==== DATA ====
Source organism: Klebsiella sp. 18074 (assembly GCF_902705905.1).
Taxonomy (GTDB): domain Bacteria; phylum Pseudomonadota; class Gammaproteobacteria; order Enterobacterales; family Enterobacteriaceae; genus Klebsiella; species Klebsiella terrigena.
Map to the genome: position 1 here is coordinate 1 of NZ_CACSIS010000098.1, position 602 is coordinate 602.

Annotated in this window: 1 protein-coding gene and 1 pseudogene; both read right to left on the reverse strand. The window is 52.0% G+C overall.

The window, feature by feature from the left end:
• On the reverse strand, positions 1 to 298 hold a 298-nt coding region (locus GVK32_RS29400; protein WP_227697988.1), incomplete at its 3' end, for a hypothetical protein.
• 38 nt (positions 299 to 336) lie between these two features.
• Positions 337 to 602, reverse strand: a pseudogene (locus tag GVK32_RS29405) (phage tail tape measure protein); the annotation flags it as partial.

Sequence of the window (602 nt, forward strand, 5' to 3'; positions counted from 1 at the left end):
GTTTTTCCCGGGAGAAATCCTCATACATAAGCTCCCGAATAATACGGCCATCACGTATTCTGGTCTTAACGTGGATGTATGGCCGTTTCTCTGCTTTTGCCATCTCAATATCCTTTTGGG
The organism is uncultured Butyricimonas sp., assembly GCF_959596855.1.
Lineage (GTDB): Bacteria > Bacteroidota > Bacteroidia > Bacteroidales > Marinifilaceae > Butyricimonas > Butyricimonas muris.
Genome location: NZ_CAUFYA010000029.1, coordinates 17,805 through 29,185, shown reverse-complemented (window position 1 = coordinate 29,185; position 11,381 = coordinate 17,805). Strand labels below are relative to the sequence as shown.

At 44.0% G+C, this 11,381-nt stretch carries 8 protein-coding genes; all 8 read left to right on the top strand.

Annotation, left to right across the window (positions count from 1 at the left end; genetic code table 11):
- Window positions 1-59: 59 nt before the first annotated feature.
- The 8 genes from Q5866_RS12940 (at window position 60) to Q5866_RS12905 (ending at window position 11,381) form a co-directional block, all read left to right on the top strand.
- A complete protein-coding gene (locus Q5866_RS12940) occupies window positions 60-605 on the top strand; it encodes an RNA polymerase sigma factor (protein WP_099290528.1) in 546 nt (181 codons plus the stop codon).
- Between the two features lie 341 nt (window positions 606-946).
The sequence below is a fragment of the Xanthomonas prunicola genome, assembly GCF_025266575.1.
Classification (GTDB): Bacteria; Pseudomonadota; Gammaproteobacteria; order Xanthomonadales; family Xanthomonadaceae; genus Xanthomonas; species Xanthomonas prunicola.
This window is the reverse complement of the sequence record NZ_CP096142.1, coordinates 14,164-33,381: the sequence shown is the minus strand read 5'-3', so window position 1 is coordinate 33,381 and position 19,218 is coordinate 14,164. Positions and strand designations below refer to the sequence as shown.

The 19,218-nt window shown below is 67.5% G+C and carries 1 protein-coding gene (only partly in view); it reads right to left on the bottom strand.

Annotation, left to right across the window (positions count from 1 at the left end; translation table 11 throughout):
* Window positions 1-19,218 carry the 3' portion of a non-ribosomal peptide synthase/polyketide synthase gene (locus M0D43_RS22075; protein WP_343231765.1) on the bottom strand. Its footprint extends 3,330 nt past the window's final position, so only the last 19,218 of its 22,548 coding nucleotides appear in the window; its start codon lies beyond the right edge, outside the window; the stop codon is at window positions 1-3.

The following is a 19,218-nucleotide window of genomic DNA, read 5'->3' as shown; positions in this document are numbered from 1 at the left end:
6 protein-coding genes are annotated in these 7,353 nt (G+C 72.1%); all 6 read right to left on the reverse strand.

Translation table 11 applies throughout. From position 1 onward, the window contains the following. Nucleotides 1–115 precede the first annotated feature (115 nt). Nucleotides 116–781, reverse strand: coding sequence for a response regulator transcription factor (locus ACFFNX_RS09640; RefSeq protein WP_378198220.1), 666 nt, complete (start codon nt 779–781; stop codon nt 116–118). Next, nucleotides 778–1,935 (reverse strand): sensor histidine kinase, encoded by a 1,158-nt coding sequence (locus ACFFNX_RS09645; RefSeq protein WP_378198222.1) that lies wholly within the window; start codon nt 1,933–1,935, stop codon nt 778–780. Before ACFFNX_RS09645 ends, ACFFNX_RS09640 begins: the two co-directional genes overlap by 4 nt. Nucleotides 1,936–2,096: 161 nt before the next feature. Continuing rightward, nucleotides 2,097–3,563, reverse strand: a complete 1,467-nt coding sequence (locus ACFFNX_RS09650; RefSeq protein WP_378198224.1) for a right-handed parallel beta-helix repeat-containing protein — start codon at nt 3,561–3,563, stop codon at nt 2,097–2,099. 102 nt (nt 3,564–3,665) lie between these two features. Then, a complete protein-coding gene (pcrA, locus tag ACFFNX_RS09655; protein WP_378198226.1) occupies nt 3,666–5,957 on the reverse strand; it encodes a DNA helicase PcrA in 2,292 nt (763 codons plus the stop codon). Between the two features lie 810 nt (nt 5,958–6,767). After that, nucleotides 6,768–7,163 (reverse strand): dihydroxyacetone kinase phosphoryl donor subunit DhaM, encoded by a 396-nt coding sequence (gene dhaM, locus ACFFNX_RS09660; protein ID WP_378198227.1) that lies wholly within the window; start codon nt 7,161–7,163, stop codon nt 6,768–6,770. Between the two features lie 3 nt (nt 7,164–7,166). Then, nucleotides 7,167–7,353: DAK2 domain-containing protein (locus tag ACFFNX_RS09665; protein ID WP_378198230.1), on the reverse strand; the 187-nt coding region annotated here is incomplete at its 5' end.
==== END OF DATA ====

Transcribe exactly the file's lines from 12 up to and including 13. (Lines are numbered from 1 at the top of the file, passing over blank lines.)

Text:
Lineage (GTDB): Bacteria > Bacteroidota > Bacteroidia > Bacteroidales > Marinifilaceae > Butyricimonas > Butyricimonas muris.
Genome location: NZ_CAUFYA010000029.1, coordinates 17,805 through 29,185, shown reverse-complemented (window position 1 = coordinate 29,185; position 11,381 = coordinate 17,805). Strand labels below are relative to the sequence as shown.